Research Topic

Recent Advances in MAIT Cells Biology

About this Research Topic

Mucosal-Associated Invariant T (MAIT) cells are unique in their ability to recognize microbial-derived metabolites presented by the MHC class I-like molecule MR1 (MHC-Related 1). These metabolites are highly conserved in a large and diverse group of bacteria and fungi, and as such may be considered as ...

Mucosal-Associated Invariant T (MAIT) cells are unique in their ability to recognize microbial-derived metabolites presented by the MHC class I-like molecule MR1 (MHC-Related 1). These metabolites are highly conserved in a large and diverse group of bacteria and fungi, and as such may be considered as microbial-associated molecular pattern-like molecules. Upon activation, MAIT cells rapidly mediate a protective response through the release of a large panel of effector cytokines and their ability to kill infected target cells; they also interact with antigen-presenting cells to increase their maturation. Ideally positioned at mucosal sites and in the liver, MAIT cells represent a bridge between the immediate inflammatory response and delayed antigen-specific immunity. Indeed, an increasing body of literature describes their involvement as a defense mechanism in bacterial, fungal, as well as viral infections, and fast-growing interest in MAIT-based therapeutic interventions is emerging. However, because MAIT cells are abundant in humans but scarce in mice, a majority of published work on MAIT cells is only descriptive and does not answer many important questions pertaining to their biology. For example, MAIT cells are positively selected in an MR1-dependent manner in the thymus, but the identity of the elusive antigen(s) driving this process remains unknown. Similarly, it was shown that MAIT cells exit the thymus as naïve cells, and undergo a progressive maturation into memory cells, probably accompanied by some level of clonal expansion, through a process involving the microbiota. However, the interplay between the microbiota, MR1-expressing cells, and possible other factors, in the process driving MAIT cells maturation has not been explored yet. More generally, our knowledge of MAIT cells ontogeny, homeostasis, and functions is still in its infancy. It is crucial to better understand the biology of these cells if we want to manipulate them for therapeutic purposes.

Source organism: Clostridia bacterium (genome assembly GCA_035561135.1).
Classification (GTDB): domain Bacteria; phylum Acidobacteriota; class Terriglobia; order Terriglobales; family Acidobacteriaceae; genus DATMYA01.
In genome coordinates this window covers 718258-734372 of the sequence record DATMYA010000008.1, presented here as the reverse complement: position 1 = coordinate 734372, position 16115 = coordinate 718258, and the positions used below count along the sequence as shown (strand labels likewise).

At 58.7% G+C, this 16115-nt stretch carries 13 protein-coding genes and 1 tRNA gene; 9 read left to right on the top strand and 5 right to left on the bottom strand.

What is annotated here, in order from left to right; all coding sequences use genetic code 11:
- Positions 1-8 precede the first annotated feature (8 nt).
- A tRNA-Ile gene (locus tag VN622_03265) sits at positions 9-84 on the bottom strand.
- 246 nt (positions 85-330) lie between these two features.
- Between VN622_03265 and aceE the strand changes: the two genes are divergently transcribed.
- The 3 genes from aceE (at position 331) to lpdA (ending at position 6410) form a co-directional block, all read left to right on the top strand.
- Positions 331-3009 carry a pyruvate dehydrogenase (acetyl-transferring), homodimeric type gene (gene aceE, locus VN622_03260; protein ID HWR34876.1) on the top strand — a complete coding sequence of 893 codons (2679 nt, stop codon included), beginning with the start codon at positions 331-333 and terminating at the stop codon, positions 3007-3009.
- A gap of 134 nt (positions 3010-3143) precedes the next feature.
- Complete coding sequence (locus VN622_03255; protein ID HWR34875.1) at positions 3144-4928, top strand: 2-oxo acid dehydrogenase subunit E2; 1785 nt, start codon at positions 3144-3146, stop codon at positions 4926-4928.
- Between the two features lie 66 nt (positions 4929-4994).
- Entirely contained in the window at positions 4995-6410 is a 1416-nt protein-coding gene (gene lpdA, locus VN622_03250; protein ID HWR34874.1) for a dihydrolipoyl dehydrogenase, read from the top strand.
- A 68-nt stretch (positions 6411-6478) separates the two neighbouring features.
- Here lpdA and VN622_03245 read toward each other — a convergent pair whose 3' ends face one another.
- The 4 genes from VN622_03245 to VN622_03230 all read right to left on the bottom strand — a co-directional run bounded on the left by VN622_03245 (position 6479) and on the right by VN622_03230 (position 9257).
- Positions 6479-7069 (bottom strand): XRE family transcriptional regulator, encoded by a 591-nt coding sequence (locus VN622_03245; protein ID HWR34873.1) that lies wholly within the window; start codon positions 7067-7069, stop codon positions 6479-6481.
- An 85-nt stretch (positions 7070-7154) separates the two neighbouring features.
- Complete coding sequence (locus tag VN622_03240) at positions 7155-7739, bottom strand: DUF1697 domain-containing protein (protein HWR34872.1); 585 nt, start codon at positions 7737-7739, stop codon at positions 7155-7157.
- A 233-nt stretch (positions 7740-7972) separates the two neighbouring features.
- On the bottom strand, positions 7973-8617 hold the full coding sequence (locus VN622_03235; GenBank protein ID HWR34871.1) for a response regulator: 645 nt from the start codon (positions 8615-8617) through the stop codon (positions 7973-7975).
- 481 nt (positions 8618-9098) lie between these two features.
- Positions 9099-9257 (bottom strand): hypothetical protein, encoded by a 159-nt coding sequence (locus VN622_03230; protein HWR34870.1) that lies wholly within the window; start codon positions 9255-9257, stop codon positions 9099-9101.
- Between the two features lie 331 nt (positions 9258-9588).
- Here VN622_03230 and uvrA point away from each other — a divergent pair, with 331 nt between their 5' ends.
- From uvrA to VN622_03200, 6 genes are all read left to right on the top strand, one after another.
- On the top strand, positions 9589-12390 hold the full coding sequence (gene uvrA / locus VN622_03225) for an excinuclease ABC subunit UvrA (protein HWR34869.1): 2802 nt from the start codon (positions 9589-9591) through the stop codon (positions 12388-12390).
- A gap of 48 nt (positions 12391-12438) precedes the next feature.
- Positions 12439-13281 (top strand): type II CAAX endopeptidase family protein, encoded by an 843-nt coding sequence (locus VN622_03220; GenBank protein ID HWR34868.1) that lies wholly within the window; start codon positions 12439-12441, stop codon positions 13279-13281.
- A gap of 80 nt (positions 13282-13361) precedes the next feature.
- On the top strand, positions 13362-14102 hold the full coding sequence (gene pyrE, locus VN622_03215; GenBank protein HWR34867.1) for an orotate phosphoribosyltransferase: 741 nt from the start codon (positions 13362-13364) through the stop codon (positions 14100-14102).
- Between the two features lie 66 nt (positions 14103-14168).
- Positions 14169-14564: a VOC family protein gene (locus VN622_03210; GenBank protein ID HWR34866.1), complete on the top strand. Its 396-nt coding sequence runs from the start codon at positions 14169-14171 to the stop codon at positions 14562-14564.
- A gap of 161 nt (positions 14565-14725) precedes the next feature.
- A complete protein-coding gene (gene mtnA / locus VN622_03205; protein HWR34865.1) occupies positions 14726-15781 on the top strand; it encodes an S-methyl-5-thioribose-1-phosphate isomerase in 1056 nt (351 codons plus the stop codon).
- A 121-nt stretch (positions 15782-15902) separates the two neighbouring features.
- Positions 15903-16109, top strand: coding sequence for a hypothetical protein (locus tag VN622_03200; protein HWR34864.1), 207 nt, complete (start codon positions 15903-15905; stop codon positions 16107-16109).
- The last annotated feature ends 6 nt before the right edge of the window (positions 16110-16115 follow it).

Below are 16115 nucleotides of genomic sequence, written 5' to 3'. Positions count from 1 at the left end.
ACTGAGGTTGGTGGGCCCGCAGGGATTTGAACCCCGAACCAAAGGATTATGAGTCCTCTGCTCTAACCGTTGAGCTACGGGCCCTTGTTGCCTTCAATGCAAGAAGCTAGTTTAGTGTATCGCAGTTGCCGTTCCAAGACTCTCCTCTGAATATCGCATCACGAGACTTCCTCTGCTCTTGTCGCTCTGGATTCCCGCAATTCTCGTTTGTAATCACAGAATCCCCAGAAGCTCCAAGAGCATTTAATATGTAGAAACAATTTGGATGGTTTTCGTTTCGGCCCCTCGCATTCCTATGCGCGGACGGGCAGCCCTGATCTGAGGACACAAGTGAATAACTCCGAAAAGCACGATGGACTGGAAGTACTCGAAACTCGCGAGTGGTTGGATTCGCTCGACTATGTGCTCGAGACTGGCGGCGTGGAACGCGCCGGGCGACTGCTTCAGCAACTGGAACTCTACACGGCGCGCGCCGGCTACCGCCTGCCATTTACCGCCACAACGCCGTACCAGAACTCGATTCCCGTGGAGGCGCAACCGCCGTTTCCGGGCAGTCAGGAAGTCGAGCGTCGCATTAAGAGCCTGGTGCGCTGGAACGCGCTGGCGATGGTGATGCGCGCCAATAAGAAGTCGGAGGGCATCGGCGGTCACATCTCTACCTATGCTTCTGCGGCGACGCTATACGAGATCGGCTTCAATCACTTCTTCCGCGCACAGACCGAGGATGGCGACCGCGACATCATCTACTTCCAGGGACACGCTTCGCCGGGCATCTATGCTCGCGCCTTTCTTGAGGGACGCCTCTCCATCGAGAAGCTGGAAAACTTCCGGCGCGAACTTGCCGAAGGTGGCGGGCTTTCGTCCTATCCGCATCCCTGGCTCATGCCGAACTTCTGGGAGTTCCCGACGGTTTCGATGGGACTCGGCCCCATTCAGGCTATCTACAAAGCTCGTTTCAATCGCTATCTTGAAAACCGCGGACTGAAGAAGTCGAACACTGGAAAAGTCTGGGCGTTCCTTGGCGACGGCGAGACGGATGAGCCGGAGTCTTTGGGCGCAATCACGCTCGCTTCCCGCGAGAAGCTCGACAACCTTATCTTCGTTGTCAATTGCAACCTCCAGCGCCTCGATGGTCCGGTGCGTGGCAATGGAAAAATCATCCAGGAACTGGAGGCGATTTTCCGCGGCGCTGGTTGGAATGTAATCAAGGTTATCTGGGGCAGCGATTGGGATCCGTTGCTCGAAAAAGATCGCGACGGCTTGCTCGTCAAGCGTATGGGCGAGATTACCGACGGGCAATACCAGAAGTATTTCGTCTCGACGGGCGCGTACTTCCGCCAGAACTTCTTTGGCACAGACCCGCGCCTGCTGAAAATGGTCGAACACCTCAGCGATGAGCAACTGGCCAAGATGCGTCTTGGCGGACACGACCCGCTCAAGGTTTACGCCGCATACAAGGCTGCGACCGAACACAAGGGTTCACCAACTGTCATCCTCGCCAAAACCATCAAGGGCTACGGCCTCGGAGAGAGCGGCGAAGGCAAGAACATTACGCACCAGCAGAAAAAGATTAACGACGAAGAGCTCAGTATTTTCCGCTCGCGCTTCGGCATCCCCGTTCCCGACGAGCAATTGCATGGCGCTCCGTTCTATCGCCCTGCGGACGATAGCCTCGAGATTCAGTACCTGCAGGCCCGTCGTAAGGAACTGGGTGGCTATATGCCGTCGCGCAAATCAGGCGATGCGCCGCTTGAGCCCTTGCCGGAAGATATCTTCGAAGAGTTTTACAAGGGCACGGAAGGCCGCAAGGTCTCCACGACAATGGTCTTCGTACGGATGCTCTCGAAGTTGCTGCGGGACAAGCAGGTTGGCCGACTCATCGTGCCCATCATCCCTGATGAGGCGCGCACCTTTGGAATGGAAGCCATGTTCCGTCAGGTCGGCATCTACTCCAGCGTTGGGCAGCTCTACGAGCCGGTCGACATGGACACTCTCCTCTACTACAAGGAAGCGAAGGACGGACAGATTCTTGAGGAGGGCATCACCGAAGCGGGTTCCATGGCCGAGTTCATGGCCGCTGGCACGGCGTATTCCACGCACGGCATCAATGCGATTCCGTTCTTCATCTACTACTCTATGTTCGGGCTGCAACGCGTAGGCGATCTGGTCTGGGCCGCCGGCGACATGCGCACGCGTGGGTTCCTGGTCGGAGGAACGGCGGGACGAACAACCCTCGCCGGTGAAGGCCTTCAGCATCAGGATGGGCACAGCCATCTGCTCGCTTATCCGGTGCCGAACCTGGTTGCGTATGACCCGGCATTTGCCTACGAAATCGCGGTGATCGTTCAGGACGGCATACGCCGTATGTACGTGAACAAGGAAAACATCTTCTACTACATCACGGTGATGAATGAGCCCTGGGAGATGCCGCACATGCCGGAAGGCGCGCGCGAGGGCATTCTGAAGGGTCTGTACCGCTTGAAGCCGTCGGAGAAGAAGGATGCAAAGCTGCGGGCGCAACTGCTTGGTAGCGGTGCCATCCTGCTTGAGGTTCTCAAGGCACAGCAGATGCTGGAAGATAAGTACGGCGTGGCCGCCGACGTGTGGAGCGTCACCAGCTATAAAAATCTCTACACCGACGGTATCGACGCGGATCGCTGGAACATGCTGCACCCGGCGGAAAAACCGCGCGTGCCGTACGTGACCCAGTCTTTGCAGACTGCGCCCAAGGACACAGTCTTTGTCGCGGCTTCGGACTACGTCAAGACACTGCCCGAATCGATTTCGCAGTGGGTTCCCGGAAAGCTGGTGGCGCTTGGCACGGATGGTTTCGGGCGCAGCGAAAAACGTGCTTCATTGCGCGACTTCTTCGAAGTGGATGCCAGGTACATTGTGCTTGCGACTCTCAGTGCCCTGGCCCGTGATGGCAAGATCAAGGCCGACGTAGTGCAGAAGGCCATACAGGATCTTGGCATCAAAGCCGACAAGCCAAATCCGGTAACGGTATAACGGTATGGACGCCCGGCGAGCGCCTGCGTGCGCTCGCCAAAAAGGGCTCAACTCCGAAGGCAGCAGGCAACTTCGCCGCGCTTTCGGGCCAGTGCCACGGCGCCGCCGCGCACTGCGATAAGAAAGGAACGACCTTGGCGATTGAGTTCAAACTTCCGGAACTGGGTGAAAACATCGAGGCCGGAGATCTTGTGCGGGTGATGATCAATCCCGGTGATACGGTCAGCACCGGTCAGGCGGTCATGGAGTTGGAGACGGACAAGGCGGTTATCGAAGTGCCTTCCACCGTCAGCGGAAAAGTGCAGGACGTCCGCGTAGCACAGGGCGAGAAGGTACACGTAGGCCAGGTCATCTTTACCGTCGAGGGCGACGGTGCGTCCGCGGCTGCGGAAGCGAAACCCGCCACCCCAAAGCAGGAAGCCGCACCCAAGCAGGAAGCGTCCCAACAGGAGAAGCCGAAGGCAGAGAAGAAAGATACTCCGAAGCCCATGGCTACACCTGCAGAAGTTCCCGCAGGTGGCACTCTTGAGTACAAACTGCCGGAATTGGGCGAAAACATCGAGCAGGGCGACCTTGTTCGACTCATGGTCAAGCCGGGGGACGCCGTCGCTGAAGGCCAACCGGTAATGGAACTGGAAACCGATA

In this Research Topic, we encourage authors to submit Original research, Reviews and Opinion articles highlighting all aspects of MAIT cells biology, both in human and animal models focusing on but not limited to the following subtopics:

- MAIT cell ontogeny
- MR1 presentation and antigens
- MAIT cells and the microbiota
- MAIT cell migration and tissue residency
- MAIT cell homeostasis
- Plasticity and regulation of MAIT cell functions

Mechanistic analyses of MAIT cells in animal models of disease are welcome, but purely descriptive studies will be out of scope. Specifically, MAIT cell activation in patients with cancer or infectious diseases is largely covered in recent Research Topics and will not be considered here.


Keywords: MAIT, MR1, regulation, ligands, functions


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Submission Deadlines

10 March 2020 Manuscript

Participating Journals

Manuscripts can be submitted to this Research Topic via the following journals:

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Topic Editors

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Submission Deadlines

10 March 2020 Manuscript

Participating Journals

Manuscripts can be submitted to this Research Topic via the following journals:

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